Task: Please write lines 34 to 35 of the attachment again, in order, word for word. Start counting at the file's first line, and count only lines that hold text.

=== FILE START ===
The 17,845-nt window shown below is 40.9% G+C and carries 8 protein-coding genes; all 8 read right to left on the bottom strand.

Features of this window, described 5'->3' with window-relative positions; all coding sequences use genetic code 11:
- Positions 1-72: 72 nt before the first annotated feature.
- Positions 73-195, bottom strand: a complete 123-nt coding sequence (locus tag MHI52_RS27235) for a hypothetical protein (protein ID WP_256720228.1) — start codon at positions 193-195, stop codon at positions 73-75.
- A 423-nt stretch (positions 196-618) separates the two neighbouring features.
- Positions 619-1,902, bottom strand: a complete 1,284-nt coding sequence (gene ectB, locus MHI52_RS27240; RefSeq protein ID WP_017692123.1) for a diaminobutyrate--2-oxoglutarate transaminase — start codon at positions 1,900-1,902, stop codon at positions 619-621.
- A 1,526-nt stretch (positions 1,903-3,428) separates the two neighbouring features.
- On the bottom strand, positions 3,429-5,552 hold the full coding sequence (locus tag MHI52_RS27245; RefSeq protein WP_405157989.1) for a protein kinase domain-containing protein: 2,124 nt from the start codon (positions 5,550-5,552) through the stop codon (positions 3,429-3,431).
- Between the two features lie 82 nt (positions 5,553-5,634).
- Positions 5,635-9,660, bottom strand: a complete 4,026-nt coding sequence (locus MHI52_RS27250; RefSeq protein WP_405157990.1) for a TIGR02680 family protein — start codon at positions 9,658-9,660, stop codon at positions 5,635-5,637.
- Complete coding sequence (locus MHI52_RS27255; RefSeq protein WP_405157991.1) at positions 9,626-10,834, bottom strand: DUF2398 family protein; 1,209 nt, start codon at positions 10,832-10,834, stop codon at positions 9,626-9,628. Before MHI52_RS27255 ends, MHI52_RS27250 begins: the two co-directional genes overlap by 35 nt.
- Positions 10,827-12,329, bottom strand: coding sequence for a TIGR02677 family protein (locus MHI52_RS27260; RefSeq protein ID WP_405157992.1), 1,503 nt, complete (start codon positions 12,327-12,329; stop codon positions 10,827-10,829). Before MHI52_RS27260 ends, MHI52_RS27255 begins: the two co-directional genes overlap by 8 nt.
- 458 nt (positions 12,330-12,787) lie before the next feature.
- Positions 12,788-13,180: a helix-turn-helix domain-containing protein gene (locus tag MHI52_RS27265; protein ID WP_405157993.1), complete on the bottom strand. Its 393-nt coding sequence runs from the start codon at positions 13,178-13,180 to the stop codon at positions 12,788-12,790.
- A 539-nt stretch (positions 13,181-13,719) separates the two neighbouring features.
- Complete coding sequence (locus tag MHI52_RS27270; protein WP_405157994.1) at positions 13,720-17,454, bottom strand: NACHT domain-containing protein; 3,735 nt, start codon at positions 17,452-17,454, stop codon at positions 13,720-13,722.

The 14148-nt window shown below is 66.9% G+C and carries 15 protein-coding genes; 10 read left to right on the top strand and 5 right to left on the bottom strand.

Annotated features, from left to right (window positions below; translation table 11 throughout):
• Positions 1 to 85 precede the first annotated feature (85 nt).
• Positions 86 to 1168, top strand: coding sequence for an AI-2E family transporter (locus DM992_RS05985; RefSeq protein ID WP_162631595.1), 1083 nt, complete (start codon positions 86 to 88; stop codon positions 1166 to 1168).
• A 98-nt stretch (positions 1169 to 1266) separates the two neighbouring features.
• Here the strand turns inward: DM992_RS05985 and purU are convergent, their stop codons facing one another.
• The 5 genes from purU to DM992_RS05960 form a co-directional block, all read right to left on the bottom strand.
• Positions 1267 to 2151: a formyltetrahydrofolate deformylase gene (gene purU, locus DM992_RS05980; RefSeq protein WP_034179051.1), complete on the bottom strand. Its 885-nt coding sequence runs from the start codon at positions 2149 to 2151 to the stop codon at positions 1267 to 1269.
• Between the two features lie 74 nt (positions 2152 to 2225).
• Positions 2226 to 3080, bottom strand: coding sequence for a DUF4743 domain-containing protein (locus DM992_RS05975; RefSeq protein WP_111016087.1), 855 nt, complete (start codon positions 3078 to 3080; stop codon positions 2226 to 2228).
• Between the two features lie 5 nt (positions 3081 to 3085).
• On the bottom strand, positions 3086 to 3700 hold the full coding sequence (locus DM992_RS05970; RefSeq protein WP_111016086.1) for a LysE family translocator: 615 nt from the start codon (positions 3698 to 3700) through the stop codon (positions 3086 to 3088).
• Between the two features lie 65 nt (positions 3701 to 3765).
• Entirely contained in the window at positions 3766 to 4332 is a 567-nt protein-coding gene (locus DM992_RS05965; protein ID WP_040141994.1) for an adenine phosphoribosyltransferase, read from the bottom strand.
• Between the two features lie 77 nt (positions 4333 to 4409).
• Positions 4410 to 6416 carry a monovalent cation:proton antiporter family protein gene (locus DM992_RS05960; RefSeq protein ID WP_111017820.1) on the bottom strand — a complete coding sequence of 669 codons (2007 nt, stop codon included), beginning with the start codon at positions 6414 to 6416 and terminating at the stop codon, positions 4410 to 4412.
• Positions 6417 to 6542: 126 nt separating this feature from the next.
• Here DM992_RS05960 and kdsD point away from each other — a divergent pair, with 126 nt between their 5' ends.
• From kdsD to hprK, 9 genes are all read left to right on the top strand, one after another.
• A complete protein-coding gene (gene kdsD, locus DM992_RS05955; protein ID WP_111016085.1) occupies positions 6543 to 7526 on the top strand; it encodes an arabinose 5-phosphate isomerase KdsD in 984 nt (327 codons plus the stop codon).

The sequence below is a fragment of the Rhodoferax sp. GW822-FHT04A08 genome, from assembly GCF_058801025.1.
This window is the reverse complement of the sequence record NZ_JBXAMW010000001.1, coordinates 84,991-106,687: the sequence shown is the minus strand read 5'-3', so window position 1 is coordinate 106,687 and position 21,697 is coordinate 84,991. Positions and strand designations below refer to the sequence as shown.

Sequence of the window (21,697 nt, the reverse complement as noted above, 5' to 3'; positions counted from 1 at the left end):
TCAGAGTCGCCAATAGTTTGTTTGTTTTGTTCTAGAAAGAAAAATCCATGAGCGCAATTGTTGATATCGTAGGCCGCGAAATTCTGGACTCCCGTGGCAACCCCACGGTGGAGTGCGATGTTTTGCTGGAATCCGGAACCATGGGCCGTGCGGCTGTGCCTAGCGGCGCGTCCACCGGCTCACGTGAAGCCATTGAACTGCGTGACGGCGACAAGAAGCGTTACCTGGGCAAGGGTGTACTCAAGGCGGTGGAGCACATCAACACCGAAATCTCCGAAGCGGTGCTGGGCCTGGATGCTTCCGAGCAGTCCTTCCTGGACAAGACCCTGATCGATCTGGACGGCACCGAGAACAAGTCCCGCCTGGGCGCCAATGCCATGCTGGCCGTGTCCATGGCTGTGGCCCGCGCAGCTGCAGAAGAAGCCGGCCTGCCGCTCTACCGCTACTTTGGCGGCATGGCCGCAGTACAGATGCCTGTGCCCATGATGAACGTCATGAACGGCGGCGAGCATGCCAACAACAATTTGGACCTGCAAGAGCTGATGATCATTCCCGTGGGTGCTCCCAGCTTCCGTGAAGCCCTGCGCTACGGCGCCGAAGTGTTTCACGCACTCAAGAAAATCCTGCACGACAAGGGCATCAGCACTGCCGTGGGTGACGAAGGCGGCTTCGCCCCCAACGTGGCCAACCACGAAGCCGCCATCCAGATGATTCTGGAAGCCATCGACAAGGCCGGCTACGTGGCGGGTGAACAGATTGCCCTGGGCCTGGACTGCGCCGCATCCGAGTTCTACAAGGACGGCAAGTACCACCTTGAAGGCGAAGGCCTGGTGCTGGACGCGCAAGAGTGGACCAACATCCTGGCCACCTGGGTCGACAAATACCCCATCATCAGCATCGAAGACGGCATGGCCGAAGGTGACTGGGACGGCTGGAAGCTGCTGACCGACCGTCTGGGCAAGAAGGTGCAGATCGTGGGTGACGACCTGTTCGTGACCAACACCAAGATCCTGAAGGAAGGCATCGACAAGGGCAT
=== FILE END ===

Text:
• Here DM992_RS05960 and kdsD point away from each other — a divergent pair, with 126 nt between their 5' ends.
• From kdsD to hprK, 9 genes are all read left to right on the top strand, one after another.